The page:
Monday’s report, however, claims that new product will in fact be a MacBook Air, and provides a sooner release date of the first quarter of 2012.

The MacBook Air has become an important part of Apple’s lineup, with one report from earlier this month revealing that the product lineup now represents 28 percent of Apple’s notebook shipments. That’s well up from just 8 percent in the first half of 2011.

Apple last updated its 11- and 13-inch MacBook Airs in July with backlit keyboards, its new high-speed Thunderbolt port, and the latest Sandy Bridge processors from Intel.

Stay tuned for additional details as they become available.

Apple specifies discounts for 2011 Black Friday sales

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Date: Wednesday, November 23rd, 2011, 03:01
Category: iPad, iPod, MacBook Air, MacBook Pro, News, retail

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As mentioned yesterday, Apple will be planning assorted discounts for this year’s Black Friday shopping holiday.

Per 9to5Mac, the discounts are in-line with last year’s prices with only modest discounts on their products. Price drops for their core products are as follows:

iPad 2: US$41 to US$61 Off

iPod nano: US$11 off

iPod Touch: US$21 to US$41 off

MacBook Air: US$101 off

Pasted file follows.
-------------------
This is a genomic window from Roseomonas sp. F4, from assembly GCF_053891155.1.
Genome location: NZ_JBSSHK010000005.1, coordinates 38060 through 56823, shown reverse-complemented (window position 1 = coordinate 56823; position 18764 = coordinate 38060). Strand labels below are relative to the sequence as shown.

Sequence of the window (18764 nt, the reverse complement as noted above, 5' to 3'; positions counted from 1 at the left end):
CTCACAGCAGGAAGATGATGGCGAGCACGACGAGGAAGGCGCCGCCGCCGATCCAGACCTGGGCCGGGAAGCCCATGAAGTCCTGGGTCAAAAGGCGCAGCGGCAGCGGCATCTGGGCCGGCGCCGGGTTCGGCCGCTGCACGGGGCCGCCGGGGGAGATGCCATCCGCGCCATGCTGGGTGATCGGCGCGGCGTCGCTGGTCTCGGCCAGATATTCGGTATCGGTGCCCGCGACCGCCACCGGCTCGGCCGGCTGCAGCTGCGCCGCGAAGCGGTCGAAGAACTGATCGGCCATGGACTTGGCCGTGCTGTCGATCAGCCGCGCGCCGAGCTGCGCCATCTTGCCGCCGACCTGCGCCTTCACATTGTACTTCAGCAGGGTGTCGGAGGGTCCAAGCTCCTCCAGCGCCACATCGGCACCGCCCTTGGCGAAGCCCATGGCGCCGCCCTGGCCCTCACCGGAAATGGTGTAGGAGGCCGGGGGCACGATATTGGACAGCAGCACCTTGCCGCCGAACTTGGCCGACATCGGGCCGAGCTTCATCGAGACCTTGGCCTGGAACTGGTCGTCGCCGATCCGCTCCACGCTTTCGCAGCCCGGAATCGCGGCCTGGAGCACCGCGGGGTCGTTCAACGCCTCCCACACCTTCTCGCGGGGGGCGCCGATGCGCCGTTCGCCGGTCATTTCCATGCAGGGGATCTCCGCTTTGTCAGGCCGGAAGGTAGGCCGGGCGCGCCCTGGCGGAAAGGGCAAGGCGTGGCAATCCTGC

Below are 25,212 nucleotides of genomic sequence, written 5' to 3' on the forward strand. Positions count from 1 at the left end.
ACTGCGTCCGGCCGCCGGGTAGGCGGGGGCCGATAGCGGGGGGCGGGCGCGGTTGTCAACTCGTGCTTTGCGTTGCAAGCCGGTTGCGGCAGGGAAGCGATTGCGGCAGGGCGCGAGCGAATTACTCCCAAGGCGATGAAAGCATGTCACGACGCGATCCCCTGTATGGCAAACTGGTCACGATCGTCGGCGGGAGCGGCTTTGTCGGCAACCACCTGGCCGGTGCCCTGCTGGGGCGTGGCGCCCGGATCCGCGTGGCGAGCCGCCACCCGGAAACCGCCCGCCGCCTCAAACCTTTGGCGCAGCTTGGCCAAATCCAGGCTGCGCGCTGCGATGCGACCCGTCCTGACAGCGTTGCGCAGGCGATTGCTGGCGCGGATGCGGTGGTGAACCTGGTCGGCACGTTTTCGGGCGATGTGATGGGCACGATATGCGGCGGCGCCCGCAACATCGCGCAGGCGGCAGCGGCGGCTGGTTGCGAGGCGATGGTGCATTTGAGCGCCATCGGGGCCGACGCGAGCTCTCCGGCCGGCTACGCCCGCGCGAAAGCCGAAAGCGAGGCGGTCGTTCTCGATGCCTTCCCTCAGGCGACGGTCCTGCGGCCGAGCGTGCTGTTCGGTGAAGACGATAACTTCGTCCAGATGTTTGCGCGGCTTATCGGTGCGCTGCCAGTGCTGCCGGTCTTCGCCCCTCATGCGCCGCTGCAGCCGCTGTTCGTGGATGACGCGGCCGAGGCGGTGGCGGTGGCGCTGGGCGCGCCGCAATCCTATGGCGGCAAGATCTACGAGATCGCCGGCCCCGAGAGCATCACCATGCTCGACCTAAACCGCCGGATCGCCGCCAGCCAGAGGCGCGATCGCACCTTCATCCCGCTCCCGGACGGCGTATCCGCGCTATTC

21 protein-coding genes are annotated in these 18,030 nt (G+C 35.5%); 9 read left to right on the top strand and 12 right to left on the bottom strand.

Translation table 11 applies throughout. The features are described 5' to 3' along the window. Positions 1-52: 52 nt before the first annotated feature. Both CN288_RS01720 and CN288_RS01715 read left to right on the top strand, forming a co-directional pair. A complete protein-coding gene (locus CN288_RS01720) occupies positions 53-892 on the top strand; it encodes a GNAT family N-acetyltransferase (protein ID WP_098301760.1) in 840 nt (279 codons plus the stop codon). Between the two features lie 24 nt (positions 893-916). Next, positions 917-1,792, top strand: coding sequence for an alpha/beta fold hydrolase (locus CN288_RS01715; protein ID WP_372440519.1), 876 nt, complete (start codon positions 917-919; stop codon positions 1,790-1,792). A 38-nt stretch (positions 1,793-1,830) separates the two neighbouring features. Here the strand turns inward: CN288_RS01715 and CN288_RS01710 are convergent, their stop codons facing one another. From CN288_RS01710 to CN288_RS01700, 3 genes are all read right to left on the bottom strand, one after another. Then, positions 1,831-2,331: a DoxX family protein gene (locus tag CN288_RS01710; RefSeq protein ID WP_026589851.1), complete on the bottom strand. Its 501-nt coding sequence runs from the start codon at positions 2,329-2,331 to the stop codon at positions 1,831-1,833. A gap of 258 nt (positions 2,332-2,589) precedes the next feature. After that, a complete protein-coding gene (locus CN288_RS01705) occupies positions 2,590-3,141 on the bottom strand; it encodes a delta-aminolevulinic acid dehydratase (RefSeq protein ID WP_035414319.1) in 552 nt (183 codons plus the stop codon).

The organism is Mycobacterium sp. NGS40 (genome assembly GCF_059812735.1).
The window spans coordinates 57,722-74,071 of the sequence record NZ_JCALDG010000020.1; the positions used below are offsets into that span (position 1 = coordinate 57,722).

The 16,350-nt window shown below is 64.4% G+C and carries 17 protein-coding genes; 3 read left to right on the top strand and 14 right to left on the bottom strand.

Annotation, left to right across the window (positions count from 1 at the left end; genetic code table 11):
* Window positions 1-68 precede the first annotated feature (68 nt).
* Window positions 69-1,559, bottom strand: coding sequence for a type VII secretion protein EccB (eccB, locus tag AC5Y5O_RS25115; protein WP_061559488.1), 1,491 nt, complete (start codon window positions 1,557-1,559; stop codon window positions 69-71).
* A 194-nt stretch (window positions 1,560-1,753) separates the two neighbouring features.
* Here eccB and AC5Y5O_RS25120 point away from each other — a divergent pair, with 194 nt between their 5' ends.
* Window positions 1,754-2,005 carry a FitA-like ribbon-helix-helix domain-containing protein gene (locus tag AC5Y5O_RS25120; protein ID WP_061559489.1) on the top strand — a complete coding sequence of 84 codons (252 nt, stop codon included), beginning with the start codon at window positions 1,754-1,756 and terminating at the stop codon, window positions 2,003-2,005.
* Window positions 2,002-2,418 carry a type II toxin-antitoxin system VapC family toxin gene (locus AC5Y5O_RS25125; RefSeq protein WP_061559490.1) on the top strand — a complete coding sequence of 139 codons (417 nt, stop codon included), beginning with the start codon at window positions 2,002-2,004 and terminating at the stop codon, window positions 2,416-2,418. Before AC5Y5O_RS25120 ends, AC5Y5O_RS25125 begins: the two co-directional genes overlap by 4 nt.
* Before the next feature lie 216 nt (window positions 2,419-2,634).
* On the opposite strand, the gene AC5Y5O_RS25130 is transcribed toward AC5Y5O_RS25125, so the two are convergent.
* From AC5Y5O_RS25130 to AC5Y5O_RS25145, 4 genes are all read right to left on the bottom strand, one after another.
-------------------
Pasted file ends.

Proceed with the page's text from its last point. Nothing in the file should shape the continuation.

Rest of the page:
MacBook Pro: US$101 off

iMac: US$101 off

Meanwhile, 3rd party accessories are also seeing some small discounts ranging from US$11-US$101.95 in savings for accessories such as iPad Smart Covers, iPhone battery packs and external hard drives.

These prices should be available for both online and local retail Apple store locations. For those who were planning to purchase from Apple retail anyway, it makes sense to wait until Friday. For those looking for more savings, other online retailers frequently their own Black Friday sales on Apple products as well. Depending on your location, those other online retailers may provide the added advantage of not charge sales tax on online orders. Apple’s online store does charge local sales tax on all orders due to its local presence in every state.

Stay tuned for additional details as they become available.

Apple cites iPhone 4S, MacBook Air and Mac mini products as “Bluetooth Smart Ready”

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Date: Tuesday, October 25th, 2011, 11:32
Category: Hardware, iPhone, Mac mini, MacBook Air, News

No one ever said wireless communication with devices was a bad thing.

Per AppleInsider, Apple’s latest products, including the iPhone 4S and updated Mac mini and MacBook Air, are among a group of low-power Bluetooth devices now branded as “Bluetooth Smart Ready.”

Bluetooth Smart is a new brand extension given by the Bluetooth Special Interest Group to devices that implement Bluetooth 4.0. Compatible devices include phones, tablets, PCs and TVs.

“Bluetooth Smart and Bluetooth Smart Ready devices will revolutionize the way we collect, share and use information,” said Michael Foley, Ph.D., executive director of the Bluetooth SIG. “In order to ensure consumers know what these extraordinary devices have to offer, we created the Bluetooth Smart and Bluetooth Smart Ready marks. These new logos will help consumers manage compatibility, and encourage manufacturers to build their best Bluetooth devices yet.”

Bluetooth Smart devices are sensor-type devices like heart-rate monitors or pedometers. They run on button-cell batteries and were created to collect only a specific piece of information.